Some libraries are changing that focus (or at least adding on to it) by enabling customers to create their own content in a variety of ways … and it’s pretty interesting stuff!

I’ll lump what I’m seeing into three loose categories:

  • Digital Media Labs
  • Hackerspaces
  • Coworking spaces

Digital Media Labs: These spaces have content creation tools that allow customers to create and share video, music, photography, and design projects. Customers have access to computers with editing software, cameras, camcorders, microphones, and musical keyboards.

The best examples I’ve seen of this so far are Skokie Public Library’s Digital Media Lab and Chicago Public Library’s YouMedia project. Skokie’s lab has a greenscreen wall for video projects; Youmedia includes a small recording studio space.

Hackerspaces: “A hackerspace … is a location where people with common interests, often in computers, technology, science, or digital or electronic art (but also in many other realms) can meet, socialise and/or collaborate … hackers can come together to share resources and knowledge to build and make things” (from Wikipedia).

Basically, hackerspaces tend to be public spaces with tools – 3D printers, drill presses, etc. And people make stuff there. Who’s doing this? Well, Allen County Public Library and Fayetteville Free Library are, for starters.

Coworking Spaces: Coworking is a pretty simple concept. Independent workers, freelancers, small business owners, etc. gather in a shared space to share ideas, team up on projects, and get some work done in a more social setting. It’s an alternative to meeting at home or a local coffee shop.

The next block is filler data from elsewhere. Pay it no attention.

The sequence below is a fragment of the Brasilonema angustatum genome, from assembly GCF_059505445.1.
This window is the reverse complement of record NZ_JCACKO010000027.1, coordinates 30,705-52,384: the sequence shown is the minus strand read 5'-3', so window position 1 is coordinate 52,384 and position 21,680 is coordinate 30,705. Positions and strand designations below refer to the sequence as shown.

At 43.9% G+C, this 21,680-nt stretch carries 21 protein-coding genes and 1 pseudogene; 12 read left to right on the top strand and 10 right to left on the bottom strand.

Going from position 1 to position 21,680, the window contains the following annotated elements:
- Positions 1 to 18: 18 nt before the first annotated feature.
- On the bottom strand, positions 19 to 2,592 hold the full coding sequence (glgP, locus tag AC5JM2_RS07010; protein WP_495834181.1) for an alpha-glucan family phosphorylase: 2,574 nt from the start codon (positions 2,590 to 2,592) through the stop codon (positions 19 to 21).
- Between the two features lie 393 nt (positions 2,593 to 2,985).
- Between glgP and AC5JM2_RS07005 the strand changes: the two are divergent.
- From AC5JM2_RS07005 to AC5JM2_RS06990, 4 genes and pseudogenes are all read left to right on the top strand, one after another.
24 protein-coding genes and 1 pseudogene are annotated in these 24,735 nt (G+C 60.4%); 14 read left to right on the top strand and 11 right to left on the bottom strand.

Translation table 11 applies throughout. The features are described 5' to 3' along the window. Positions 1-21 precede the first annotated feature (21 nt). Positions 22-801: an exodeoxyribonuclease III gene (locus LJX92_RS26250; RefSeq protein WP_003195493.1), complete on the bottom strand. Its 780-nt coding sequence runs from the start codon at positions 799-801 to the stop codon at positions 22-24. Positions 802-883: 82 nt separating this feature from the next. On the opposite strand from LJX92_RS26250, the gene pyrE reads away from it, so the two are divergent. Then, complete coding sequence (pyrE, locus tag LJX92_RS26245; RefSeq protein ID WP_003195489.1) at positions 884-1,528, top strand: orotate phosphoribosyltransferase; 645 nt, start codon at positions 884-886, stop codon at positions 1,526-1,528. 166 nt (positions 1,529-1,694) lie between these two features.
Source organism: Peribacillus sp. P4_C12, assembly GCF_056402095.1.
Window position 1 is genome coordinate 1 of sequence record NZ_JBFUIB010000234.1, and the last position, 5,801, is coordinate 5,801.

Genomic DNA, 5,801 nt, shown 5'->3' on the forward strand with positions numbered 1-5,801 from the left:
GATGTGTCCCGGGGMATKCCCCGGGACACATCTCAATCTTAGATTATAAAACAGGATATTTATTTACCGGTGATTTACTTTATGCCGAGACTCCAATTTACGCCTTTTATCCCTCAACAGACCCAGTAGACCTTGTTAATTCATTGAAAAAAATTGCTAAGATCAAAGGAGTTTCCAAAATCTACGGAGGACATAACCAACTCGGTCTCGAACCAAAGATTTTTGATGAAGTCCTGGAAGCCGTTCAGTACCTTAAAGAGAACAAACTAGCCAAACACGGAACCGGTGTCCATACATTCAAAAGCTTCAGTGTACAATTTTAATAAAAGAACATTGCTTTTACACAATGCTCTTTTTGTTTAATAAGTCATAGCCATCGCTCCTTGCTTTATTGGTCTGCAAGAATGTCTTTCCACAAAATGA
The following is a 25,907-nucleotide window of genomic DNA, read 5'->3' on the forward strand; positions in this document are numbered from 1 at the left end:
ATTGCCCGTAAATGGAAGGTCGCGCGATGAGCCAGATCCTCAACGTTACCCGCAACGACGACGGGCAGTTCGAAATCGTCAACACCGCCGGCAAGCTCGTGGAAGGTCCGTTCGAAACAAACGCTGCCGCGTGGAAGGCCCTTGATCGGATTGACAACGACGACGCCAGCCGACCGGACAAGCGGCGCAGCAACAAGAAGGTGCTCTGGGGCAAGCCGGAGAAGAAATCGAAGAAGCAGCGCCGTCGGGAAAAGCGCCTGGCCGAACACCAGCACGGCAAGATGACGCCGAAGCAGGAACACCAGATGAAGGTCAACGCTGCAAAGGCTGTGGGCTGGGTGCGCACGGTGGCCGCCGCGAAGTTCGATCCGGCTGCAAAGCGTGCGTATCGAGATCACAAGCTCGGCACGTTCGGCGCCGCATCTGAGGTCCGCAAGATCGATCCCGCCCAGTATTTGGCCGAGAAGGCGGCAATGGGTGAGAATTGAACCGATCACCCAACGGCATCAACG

Libraries have unofficially done this for years (how many of you have heard of a patron who runs his/her business from the library? I’ll bet some of you have). But some libraries are going a step or two further by embedding librarians in these spaces, or even offering coworking spaces as part of their services. Meg Knodl, a librarian at Hennepin County Library, is doing this – here’s an article on what Meg is doing. Helsinki City Library has created some coworking spaces – read more about it here.

For more info, check out these articles:

Question – is your library doing something like this? If so, let me know in the comments!

Photo by Skokie Public Library

Interesting way to get some Twitter Stats

Just saw this thing called “You Are What You Tweet” from Visual.ly, which creates a personalized infographic for your Twitter account. I typed in my personal Twitter account (@davidleeking) to see what happened – but then thought it might be fun to add in my library’s Twitter account.

Here’s what came out – interesting stuff! The “face” of the library? Perhaps! But more importantly, this is a great, visual way to get some idea of what your library’s Twitter account looks like, statistically. Try it out!